As Legal Marijuana Spreads, Will Big Business Muscle Out Small Providers?

Sunday, March 09, 2014
Marijuana dispensary in Denver (photo: Brennan Linsley, AP)

In states where medical marijuana has been legal, pot has been sold by cooperatives and small businesses. But with the legalization of marijuana for recreational use in Colorado and Washington, can the corporatization of the marijuana business be far behind?


The state of Washington is mulling regulations that would virtually eliminate cooperatives and the dispensaries that are now giving advice with the marijuana they sell. Instead, they’d have to buy pot from a business where it’s sold for recreational use. Medical users would be required to register with the state, but they’d be exempt from the 25% tax on the drug.


Hilary Bricken, an attorney who works with medical marijuana businesses in Washington, told The New York Times that she isn’t optimistic about her clients’ future. “Prepare for the end,” she said.


Colorado, which also passed an initiative legalizing the sale of recreational marijuana last year, has handled the integration of dispensaries into the pot business a bit differently. The existing dispensaries were put at the head of the line to get licenses to sell marijuana, according to the Times. Washington officials were concerned about the lack of regulation of the dispensaries, and wanted the business to get a fresh start in their state.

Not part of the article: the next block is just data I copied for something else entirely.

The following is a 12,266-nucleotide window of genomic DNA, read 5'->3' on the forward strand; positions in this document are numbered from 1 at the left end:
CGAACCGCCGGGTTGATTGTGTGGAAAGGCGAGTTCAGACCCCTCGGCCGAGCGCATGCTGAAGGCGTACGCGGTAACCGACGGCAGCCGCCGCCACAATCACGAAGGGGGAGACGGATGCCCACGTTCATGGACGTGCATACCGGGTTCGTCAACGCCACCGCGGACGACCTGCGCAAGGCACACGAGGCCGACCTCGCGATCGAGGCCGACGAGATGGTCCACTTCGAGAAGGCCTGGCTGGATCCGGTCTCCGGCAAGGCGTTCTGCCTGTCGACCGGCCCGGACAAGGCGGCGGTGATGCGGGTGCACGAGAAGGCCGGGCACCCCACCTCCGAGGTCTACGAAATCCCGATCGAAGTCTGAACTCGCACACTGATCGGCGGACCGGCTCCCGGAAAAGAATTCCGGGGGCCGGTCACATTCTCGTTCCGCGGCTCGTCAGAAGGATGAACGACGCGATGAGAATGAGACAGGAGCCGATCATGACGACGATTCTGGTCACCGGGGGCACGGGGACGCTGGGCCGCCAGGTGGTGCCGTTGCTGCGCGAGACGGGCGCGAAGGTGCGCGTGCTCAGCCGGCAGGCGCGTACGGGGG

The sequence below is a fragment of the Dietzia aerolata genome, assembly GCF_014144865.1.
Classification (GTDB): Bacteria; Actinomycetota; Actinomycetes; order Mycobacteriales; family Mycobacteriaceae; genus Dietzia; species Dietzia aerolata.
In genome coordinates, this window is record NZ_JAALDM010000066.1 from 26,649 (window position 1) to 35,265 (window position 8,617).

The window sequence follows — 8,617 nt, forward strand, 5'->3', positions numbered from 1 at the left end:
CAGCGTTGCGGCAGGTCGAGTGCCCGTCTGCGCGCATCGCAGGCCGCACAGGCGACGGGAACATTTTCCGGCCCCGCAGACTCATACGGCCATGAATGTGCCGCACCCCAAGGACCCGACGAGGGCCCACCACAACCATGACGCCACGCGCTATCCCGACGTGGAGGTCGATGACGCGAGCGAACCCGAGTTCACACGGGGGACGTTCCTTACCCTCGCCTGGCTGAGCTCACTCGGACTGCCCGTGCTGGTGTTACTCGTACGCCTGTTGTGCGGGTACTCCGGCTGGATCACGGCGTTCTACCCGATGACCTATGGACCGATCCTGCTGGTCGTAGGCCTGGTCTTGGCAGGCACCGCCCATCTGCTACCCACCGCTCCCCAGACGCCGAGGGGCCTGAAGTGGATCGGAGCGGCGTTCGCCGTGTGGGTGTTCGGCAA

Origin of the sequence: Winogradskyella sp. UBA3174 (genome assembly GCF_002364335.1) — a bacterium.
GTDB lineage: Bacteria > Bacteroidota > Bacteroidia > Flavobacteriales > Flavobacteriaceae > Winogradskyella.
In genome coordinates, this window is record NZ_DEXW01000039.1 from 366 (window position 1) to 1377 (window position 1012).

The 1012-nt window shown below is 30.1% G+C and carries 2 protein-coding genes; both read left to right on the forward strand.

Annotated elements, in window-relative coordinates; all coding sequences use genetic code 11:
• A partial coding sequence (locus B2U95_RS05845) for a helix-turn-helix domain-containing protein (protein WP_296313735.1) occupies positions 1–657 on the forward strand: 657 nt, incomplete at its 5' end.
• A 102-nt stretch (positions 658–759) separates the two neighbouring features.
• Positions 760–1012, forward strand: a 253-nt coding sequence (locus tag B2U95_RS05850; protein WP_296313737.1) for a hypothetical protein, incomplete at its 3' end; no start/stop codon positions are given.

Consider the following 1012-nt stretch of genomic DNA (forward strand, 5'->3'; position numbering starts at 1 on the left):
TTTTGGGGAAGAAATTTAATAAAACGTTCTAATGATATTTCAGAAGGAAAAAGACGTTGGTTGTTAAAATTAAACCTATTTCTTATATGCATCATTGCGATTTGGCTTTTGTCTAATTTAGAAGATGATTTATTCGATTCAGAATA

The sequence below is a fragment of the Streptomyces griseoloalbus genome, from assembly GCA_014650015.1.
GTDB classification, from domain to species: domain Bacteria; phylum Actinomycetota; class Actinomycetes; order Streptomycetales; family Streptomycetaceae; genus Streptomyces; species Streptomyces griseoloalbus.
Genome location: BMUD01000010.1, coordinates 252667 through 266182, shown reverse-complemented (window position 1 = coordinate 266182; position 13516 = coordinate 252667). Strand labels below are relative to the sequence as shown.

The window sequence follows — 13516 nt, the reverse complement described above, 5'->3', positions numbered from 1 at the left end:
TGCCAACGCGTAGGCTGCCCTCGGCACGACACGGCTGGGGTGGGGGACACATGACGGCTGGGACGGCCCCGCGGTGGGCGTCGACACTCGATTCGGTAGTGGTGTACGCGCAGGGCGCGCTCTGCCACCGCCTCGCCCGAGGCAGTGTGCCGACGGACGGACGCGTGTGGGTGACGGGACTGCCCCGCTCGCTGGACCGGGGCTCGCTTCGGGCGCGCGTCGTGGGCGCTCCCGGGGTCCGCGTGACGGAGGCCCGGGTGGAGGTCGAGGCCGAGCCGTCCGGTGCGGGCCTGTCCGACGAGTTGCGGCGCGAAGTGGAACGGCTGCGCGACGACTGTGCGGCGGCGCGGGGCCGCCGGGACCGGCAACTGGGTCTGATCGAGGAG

“The state failed to regulate, allowing doctors to write these prescriptions to 20-year-old gangbangers on the street who said, ‘Oh, I hurt my knee playing basketball,’ ” Karl Keich, a dispensary operator and founder of the Seattle Medical Marijuana Association, told the Times.


The ArcView Group, a network of cannabis businesses and investors, estimates the current national legal marijuana market (including medicinal and recreational) at $1.44 billion, a figure that is projected to rise to $2.14 billion next year and soar to $10.2 billion over the next five years, according to Douglas Leighton, managing partner of Dutchess Capital, a New York investment firm. With that kind of money involved, it’s natural that big business is going to be interested.


Some businesses are getting a jump on the industry by bringing in experts in the field—Drug Enforcement Administration agents. The new suppliers hire these former law enforcement agents to help the businesses stay on the right side of state and federal laws as the market for recreational marijuana expands.

-Steve Straehley


To Learn More:

Providers of Medical Marijuana Face New Fears (by Kirk Johnson, New York Times)

Coming Soon: The Starbucks of Weed (by Aaron Cantú, Alternet)

Law Enforcement Officers and DEA Agents Jump Ship to Consult Marijuana Industry (by Noel Brinkerhoff, AllGov)

Top DEA Agent Lands Job as Legal Advisor to Marijuana Investment Firm (by Noel Brinkerhoff and Danny Biederman, AllGov)


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